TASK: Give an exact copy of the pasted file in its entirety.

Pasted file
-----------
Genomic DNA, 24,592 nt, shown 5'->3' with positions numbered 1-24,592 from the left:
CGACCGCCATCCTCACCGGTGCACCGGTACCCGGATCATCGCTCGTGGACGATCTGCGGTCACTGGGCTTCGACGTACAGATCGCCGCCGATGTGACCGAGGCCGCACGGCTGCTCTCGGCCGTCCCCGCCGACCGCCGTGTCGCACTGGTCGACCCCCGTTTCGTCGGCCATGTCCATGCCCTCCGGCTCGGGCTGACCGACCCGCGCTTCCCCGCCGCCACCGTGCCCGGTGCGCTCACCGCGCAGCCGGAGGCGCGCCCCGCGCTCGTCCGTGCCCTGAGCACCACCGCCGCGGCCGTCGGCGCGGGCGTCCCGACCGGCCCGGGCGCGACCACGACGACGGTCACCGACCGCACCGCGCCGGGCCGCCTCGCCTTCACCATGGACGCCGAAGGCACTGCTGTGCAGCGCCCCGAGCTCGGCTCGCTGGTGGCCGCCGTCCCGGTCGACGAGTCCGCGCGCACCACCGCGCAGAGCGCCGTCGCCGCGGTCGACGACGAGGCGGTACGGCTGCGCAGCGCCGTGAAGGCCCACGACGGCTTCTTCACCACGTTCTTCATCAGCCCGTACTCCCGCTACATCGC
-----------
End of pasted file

Genomic DNA, 24,592 nt, shown 5'->3' with positions numbered 1-24,592 from the left:
CGACCGCCATCCTCACCGGTGCACCGGTACCCGGATCATCGCTCGTGGACGATCTGCGGTCACTGGGCTTCGACGTACAGATCGCCGCCGATGTGACCGAGGCCGCACGGCTGCTCTCGGCCGTCCCCGCCGACCGCCGTGTCGCACTGGTCGACCCCCGTTTCGTCGGCCATGTCCATGCCCTCCGGCTCGGGCTGACCGACCCGCGCTTCCCCGCCGCCACCGTGCCCGGTGCGCTCACCGCGCAGCCGGAGGCGCGCCCCGCGCTCGTCCGTGCCCTGAGCACCACCGCCGCGGCCGTCGGCGCGGGCGTCCCGACCGGCCCGGGCGCGACCACGACGACGGTCACCGACCGCACCGCGCCGGGCCGCCTCGCCTTCACCATGGACGCCGAAGGCACTGCTGTGCAGCGCCCCGAGCTCGGCTCGCTGGTGGCCGCCGTCCCGGTCGACGAGTCCGCGCGCACCACCGCGCAGAGCGCCGTCGCCGCGGTCGACGACGAGGCGGTACGGCTGCGCAGCGCCGTGAAGGCCCACGACGGCTTCTTCACCACGTTCTTCATCAGCCCGTACTCCCGCTACATCGC